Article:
MY DEPORTATION TO DAPITAN

ADVICE TO A NEPHEW

FILIPINO PROVERBS

FILIPINO PUZZLES

RIZAL’S DON’TS

HYMN TO LABOR

MEMORY GEMS FROM RIZAL’S WRITINGS

MARIANG MAKILING

A CHRONOLOGY OF THE LIFE OF JOSÉ RIZAL

A READING LIST

Diploma of Merit won by José Rizal

PHILIPPINE NATIONAL HYMN

HAIL, PHILIPPINES!

CHAPTER I

My Birth and Earliest Years in Kalamba

Table of Contents

I was born on Wednesday, the nineteenth of June, 1861. It was a few days before the full of the moon. I found myself in a village. I had some slight notions of the morning sun and of my parents. That is as much as I can recall of my baby days.

The training which I received from my earliest infancy is perhaps what formed my habits. I can recall clearly my first gloomy nights, passed on the azotea of our house. They seem as yesterday! They were nights filled with the poetry of sadness and seem near now because at present my days are so sad. On moonlight nights, I took my supper on the azotea. My nurse, who was very fond of me, used to threaten to leave me to a terrible but imaginary being like the bogey of the Europeans if I did not eat.

I had nine sisters and a brother. Our father was a model parent. He gave us the education which was suitable in a family neither rich nor poor. He was thrifty. By careful saving, he was able to build a stone house. He also bought another house; and he put up a nipa cottage on our plot of irrigated ground. The cottage was shaded by bananas and trees.

At nightfall, my mother had us all say our prayers together. Then we would go to the azotea or to a window to enjoy the moonlight; and my nurse would tell us stories. Sometimes sad and sometimes gay, nurse’s stories were always oriental in their imagination. In these stories, dead people, gold, and plants on which diamonds grew were all mixed together.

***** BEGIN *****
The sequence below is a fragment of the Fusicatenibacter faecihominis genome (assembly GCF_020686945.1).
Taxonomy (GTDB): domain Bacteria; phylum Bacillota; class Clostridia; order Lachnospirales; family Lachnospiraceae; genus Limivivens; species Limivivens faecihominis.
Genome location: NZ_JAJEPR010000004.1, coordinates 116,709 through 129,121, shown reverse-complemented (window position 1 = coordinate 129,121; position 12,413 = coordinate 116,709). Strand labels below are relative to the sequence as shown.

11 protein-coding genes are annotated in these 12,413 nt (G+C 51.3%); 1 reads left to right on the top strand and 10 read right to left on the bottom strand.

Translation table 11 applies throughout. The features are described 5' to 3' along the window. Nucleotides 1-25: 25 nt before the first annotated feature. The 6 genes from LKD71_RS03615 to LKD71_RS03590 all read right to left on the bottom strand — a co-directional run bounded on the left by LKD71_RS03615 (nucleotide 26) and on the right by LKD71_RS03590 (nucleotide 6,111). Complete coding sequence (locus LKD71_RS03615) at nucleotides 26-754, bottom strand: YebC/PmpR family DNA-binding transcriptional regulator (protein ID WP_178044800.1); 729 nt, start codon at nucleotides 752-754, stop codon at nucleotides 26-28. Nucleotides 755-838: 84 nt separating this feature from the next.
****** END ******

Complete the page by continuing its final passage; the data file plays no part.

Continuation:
When I was four years of age, my little sister Concha died, and for the first time I cried because of love and sorrow. Till then I had shed tears only for my own faults, which my loving, prudent mother well knew how to correct.

I learned to write in my own village. My father looked after my education. He paid an old man, who had been his schoolmate, to teach me the first steps in Latin. This teacher lived in our house till he died, five months later. He had been in almost perfect health and it was at the moment of death that he received extreme unction.

Mrs. Rizal-Mercado and her two daughters, Saturnina, the eldest, and Trinidad, then a baby

In June of 1868, I went to Manila with my father. That was just after the birth of Trinidad, the third sister younger than myself. We went in a casco which turned out to be a clumsy boat. I shall not try to tell how happy I was at each new stop on the banks of the Pasig. Beside this same river, a few years later, I was to be very sad. We went to Cainta, Taytay, and Antipolo, and then to Manila. In Santa Ana I visited my eldest sister, Saturnina, who at that time was a student in La Concordia College. Then I returned to my village and